Some people want to throw away the “fair value” accounting methods used by property appraisers to determine the value of distressed properties in favor of simply pulling a number out of thin air to help banks represent a much ‘higher’ value for ‘toxic assets’ on their balance sheets. The property appraisers at marktomarket.com will plug the data from your property into their computer (I sold real estate for years since the mid 1970's) where comparisons will be made against similar properties that have sold in the past three or six months ‘and’ against properties like yours that have failed to sell over the same period. Their appraisal will give you a fair market ‘mark-to-market’ value of your property in the ‘current economic environment,’ which is what determining ‘fair market value’ is all about. Your property is worth whatever buyers in your area right now ‘are’ willing to pay for similar properties in ‘your’ neighborhood and not the higher price that banks want to use to bolster the appearance of their mortgage-backed securities portfolio through fancy calculations and bribes to government officials.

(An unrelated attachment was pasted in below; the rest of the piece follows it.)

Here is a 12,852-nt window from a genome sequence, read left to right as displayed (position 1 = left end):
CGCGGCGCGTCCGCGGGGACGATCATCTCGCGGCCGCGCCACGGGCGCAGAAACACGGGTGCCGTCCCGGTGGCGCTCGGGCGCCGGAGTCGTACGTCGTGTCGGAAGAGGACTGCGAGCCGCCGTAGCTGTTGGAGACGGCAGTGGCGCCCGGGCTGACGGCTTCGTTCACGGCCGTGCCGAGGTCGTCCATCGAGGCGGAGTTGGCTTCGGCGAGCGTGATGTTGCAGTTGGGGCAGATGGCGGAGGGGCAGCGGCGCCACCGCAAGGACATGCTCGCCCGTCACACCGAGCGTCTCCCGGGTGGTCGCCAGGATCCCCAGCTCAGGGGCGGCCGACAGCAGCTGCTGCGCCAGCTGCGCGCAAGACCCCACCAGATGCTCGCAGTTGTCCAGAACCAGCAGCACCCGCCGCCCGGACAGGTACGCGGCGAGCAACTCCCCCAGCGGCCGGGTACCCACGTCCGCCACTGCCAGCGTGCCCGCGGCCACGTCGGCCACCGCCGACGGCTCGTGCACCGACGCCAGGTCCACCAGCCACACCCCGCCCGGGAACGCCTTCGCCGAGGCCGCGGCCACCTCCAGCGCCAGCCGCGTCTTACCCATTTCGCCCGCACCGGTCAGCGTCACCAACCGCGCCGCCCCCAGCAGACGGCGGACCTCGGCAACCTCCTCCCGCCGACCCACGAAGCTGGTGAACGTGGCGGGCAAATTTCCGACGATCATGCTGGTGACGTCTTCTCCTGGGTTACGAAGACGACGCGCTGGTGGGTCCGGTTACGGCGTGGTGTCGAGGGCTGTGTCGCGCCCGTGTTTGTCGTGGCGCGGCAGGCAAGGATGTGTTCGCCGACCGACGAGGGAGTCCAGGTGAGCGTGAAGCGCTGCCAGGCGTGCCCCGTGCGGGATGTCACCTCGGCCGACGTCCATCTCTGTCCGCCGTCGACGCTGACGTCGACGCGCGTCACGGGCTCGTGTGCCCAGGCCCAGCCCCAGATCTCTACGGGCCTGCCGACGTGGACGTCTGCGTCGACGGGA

Removing ‘mark-to-market’ methods from the equation is a terrible idea, because we deliberately walk away from the kind of ‘transparency’ that is needed for eventually solving the ‘deflationary’ problems of continuing home-price devaluation. If the bank really believes that their distressed property is worth ‘more’ than the number assigned by the mark-to-market property appraiser, then let him simply sell the property at that inflated price. :0) The real problem facing these banks is that the value of their mortgage-backed securities portfolios is ‘decreasing’ with every passing day ‘and’ with every passing week ‘and’ every passing month and quarter, because the housing market is currently caught in a deflationary tailspin that has no bottom! The housing market cannot find a bottom, because the Gov’t keeps playing around with the fundamentals ‘and’ the market cannot make decisions based upon all the uncertainty. Outsourcing is killing JOBS and too many Illegal Alien Foreign Nationals are ‘displacing’ too many U.S. workers from JOBS, which means the ‘price’ that legal U.S. Citizens ‘can’ afford to pay is continuing to go DOWN.